Huskers help Valentine with Main Street face-lift
As many rural areas experience decline in population and economic opportunity, some Nebraska communities are pushing back against the trend by embracing and enhancing what makes them unique.
Valentine, Nebraska, which boasts proximity to both the Niobrara River and the Sandhills, is one such town and students in the University of Nebraska-Lincoln’s Landscape Architecture program collaborated with officials there on a new look for the town’s Main Street.
Led by professor Kim Wilson, students enrolled in the Landscape Architecture 311 studio developed plans focused on providing places and spaces to encourage economic development and generational renewal in rural areas. After talking with Valentine community stakeholders and identifying focus areas, the students created design concepts for several projects including a new streetscape for Valentine’s Main Street, which is also a section of Highway 83. It is a key community corridor that hasn’t been updated since the 1930s.
“Since Main Street is our primary retail corridor and community center, we thought modernizing it would make our community hub more walkable for commerce and aid in enhancing the brand of our community,” said Valentine Mayor Kyle Arganbright. “I often say we have world-class natural amenities that could never be re-created by any other community. We have a top 10 canoeing river, top 100 ranked golf courses and the vast beauty of the Sandhills out our backdoor. Our focus for this new street scape project is on building community amenities that are at that same unique, pristine level as everything else around Valentine, Nebraska.”
In July, the streetscape concepts came one step closer to reality when the Valentine City Council approved $350,000 in landscape architectural improvements to be included in a new Highway 83 project that is scheduled to begin construction this year. The plans include new concrete storefront to storefront, planting beds at intersection corners, street trees, a decorative paving strip next to roadside parking and dark sky-friendly LED lamp posts in addition to future planned decorative benches, trash cans, bike racks, pedestrian wayfinding kiosks and street art.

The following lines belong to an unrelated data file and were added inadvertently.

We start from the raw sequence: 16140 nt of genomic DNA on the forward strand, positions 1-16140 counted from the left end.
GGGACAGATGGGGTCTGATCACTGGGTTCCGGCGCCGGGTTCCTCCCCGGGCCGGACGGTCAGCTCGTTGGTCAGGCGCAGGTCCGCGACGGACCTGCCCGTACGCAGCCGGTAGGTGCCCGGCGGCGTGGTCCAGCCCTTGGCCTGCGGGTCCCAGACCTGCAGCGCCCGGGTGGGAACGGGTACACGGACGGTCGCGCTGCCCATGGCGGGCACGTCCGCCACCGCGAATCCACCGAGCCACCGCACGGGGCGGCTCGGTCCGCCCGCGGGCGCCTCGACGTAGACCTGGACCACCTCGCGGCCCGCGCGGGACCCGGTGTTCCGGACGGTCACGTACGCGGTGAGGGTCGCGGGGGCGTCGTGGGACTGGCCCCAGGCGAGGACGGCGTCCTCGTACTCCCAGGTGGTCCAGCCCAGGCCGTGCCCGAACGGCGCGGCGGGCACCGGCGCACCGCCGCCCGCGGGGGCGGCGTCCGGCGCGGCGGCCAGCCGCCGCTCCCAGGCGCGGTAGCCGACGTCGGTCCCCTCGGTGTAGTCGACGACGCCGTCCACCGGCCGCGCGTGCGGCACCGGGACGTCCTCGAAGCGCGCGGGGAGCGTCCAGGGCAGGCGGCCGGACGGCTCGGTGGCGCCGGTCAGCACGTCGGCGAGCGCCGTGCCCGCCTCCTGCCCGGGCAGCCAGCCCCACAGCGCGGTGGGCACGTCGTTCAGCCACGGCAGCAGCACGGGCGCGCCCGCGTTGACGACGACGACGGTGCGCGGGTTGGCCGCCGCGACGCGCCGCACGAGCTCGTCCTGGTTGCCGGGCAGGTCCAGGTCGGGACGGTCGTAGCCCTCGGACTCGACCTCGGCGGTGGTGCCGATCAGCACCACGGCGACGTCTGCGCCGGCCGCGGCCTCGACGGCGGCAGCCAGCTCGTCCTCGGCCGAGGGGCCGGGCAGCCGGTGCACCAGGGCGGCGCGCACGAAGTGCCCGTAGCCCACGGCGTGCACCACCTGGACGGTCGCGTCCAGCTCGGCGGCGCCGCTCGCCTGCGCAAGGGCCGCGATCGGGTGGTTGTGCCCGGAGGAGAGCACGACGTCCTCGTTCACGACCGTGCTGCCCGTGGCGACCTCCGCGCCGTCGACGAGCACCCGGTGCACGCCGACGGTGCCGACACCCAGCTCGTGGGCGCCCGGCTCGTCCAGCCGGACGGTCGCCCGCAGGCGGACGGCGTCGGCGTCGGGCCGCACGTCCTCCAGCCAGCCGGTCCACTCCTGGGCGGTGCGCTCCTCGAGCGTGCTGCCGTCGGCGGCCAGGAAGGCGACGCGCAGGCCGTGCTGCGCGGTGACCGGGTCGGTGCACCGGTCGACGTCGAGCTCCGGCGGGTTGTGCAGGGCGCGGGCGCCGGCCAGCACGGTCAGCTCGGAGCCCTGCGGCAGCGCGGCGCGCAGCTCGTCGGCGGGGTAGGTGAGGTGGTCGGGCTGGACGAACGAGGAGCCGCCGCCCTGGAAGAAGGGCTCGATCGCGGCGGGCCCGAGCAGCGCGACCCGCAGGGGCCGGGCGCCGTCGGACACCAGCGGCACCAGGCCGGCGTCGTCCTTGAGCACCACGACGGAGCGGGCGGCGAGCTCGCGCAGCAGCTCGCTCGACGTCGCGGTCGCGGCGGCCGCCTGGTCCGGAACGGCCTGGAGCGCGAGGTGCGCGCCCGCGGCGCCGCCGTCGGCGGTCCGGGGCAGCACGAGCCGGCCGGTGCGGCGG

“With the highway originally scheduled to be torn up and redone by the Department of Transportation, city stakeholders saw this as a great opportunity to implement some improvements,” said Austin Arens, a landscape architecture major from Kearney.
While not all their design projects were approved for installation, Arens said he and his fellow students are beyond excited to see that the streetscape studio concepts will actually be implemented.
To assist with the design implementation of the streetscape, Arens has been hired by the city of Valentine to work alongside Olsson Associates Inc. and provide design consultation services, taking the studio designs beyond conceptual work and developing them for implementation. If everything goes according to projection, the streetscape will be completed by 2022.
“Since the studio is over, we selected Austin to work with Olsson Associates Inc.,” Arganbright said. “Austin has immersed himself in Valentine. He knows this community and what the preferences are, and he knows what the opportunities are. He already has that really fundamental connection to Valentine so we knew he was the right choice to continue the project and enhance our community’s brand.”
Arganbright says he couldn’t be more pleased with how the whole process has gone.
“Austin, Kim and the whole studio did a phenomenal job,” he said. “If I had it to do all over again, I definitely would. By partnering with UNL and the Landscape Architecture program, we received a much better project than what we normally would have. The students were able to devote so much time to the project. The vibrancy, energy and creativity they put into the project was impressive.”
Arganbright also said he appreciated the university’s outreach to small communities like Valentine and across the state.
Arens said being involved in a student learning opportunity that makes a positive impact in rural Nebraska has been very rewarding for him.
“I think the community engagement we provide rural areas is great,” Arens said. “It’s the nature of rural communities. They don't have professionals like landscape architects, architects or engineers readily available and so having a university to be able to help them out in that way is really beneficial and impactful.”
Landscape Architecture Program Director Mark A. Hoistad said this type of engagement is a crucial part of the studio culture.
“Whether it be assisting groups with the visualization of parks and recreational facilities, the development of strategies for the reclamation of contaminated sites or the exploration of urban streetscapes and underutilized spaces, our studios have connected our students with real projects for real people,” he said. “Connecting people and landscapes is a central mission for the landscape architecture profession and it is an important part of our students’ education.”
Additional students working on the project were Keely Anderson, Darby Buckley, Jacob Jurgens, Yitao (Dorothy) Lee, Muxia Li, Ashley Rexroth and Brendan Schartz.